Langley wineries are watching closely to see how Alberta premier’s Rachel Notley’s sour grapes will play out for their industry.
This week Notley announced that her province would stop importing B.C. wines after the NDP government announced a decision to halt progress on the Trans Mountain pipeline expansion.
The ban could cost the B.C. industry as much as $17 million.
Backyard Vineyards owner Michelle Yang got the unsettling news on Tuesday that the Alberta Premier was trying to ban B.C. wines from her province.
Backyard Vineyards, at 3033 232 St., has enjoyed growing success, delivering award-winning wines that are now available at select grocery stores.
Yang said she spoke with her wine distributor in Alberta, but they were unsure of what exactly is happening there with B.C. wines.
“We are quite anxious. We do have wine in Alberta and we don’t know if they will pull our stock and send it back? Right now, no action is being taken so we will have to wait and see.”
Yang said their focus is mainly on B.C. wine drinkers, but she does wonder why the wine industry was targeted.
“Why are we being dragged into a political conflict,” she asked.
In the meantime, Backyards’ wine maker James Cambridge is busy bottling this year’s pinot gris, and it’s even better tasting than last year, said Yang.
Jason Ocenas, manager of Township 7 Winery in Vineyards, said they were surprised to be caught in the middle of a dispute over pipelines.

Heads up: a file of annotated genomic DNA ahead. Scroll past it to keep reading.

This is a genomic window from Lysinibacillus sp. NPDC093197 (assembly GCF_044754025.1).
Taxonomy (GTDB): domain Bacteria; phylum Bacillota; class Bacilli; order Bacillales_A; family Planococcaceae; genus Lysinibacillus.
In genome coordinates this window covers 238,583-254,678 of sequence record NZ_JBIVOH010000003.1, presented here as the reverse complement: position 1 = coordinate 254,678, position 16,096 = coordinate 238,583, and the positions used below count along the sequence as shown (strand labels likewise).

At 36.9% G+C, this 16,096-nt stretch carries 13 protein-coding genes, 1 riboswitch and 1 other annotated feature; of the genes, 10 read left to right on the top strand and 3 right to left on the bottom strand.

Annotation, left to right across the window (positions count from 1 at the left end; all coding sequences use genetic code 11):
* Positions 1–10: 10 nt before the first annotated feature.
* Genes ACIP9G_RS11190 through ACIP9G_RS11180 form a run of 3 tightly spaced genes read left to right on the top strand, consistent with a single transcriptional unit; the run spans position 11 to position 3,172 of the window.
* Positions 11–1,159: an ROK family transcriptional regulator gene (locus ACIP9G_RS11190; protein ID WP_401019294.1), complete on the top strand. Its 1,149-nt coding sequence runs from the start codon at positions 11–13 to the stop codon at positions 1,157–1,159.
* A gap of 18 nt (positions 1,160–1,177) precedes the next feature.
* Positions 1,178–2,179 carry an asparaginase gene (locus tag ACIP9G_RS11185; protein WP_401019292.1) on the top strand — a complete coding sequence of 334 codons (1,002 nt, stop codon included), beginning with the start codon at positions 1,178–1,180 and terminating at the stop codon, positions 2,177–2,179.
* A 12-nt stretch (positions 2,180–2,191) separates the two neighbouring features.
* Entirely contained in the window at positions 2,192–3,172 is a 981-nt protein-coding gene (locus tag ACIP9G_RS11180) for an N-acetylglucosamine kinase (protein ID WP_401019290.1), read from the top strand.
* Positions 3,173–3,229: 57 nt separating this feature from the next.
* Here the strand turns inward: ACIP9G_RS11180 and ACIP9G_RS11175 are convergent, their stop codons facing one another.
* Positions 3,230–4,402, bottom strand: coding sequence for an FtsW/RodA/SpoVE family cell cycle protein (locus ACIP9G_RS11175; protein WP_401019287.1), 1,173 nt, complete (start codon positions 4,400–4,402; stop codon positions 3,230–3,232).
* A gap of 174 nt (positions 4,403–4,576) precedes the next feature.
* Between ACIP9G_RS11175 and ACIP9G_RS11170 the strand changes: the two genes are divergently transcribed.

“It’s still too early to know if this is really going to happen and if so, for how long, to see if it impacts us. But if this really is going to be a trade war, it will hurt B.C. wines,” said Ocenas.
Watching this political power struggle play out is ‘crazy,’ he said.
“We are in the same country, we are supposed to be united. I can see having trade disputes with other countries, maybe, but from province to province? And then I hear Alberta might ban B.C. beer next. How ridiculous. Do we then cancel Alberta beef?”
To add a bit of levity to the situation, Ocenas suggests that there should be a pipeline of wine flowing from province to province.
“We could ship wine via a pipeline,” he joked. “Nobody would dispute that.”
As for Township 7, which has a winery and a vineyard both in Langley and in Naramata and has served their wine to the Queen of England, it will remain business as usual.
“I actually had a guy in yesterday (Tuesday) who specifically came in to buy half a case of our wine before he heads back to Alberta,” he said.
Oceans said British Columbians are loyal to this province’s wines.
“It’s a good thing B.C. people love B.C. wine. We are a little winery with great customers.”